Blason Populaire de Franche-Comte. Par Charles Beau- QUiER. Paris : Le Chevallicr et Leroux.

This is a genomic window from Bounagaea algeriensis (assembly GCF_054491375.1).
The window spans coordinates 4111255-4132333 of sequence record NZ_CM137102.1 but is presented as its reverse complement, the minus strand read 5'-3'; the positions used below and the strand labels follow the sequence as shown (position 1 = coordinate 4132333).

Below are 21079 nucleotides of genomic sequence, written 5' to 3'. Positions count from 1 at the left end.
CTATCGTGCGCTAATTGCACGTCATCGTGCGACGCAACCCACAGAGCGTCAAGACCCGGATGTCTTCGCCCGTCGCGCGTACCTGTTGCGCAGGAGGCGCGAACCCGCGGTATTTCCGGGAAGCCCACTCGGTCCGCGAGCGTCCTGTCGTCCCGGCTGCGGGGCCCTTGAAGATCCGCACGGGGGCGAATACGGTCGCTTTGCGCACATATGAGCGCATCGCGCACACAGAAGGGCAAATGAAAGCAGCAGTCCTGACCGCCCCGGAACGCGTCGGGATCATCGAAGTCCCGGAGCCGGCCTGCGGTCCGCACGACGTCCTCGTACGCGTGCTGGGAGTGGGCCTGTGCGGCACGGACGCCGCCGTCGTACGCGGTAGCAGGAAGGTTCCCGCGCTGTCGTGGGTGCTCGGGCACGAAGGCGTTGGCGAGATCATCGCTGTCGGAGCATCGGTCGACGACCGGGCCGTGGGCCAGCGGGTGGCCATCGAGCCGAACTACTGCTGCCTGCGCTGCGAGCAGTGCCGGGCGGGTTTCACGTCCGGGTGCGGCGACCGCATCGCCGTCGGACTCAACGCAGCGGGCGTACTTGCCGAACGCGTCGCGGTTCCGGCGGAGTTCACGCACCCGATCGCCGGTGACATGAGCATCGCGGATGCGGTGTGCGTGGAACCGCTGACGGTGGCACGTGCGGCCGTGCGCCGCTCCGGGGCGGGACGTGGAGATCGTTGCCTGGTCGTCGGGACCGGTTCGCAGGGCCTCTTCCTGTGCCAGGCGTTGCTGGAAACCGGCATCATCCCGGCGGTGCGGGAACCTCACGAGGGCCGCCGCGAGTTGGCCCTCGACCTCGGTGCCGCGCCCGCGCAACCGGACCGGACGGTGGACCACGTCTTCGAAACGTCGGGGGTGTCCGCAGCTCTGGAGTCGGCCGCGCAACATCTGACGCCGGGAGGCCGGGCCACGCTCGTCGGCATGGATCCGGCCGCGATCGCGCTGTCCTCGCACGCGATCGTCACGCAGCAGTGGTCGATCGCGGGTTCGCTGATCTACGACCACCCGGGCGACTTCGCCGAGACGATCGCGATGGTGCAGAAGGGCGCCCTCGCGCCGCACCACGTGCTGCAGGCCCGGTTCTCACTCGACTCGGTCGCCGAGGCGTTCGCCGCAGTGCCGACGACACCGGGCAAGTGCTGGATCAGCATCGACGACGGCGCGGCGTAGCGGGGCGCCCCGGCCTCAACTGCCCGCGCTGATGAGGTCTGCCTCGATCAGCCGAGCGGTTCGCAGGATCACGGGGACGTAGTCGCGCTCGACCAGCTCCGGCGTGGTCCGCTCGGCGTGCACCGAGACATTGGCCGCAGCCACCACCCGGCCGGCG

Monsieur Charles Beauquier, who has already published a collection of the popular chufisons of Franche-Comte, and an etymological vocabulary of the provincialisms made use of in the department of Doubs, not to speak of other works, now gives us the sobriquets, proverbial sayings, and stories which he has been able to glean in relation to the villages of Doubs, Jura, and Haute- Saone. The volume containing them is a valuable storehouse of mocking, and it must be added unedifying, epithets and anec- dotes, some of which are amusing enough to readers whose modesty, or sense of religious propriety, it is not easy to shock. " One half of the human race laughs at the other," says Monsieur Beauquier in his introduction. " This innate need to caricature, to blasonner one's neighbour, to ridicule his physical or moral deformities, to indulge in wit at his expense, is met with every- where in all epochs and at all ages of life. Savages themselves have a very exact sentiment of the ludicrous and the comic. They ridicule their defects of body or mind, gives nicknames and invent absurd anecdotes, which they attribute to those whom they wish to turn into jest. Among peoples which are yet young, and among the still rude populations of our country districts where civiUsation has not yet introduced the Jwnnete hypocrisie de la poliiesse, these satires are particularly in favour. The child for the same reason is a terrible distributor of nicknames." This collection, like others of the same nature, demonstrates how extremely limited is the number of ideas on which the foundations of gross and un- seemly jests and stories are based. It also affords further illus- tration of the fact that in folklore nothing is new under the sun. Several of the stories given here are current not only in other parts of France but far beyond its borders. At Anteuil, for instance, the people strangled their bull by hoisting it up with a rope to eat the grass on the church tower, an anecdote quite familiar to the English folklorist. And it was from Moirans, where the girls are supposed to be very simple-minded, that a young man set out, like the hero of one of our own folktales, to find three people as foolish as his betrothed and her parents. Of the natives of Ravil- loles v,\j are told that they are nicknamed les Burdaiiies, or cock-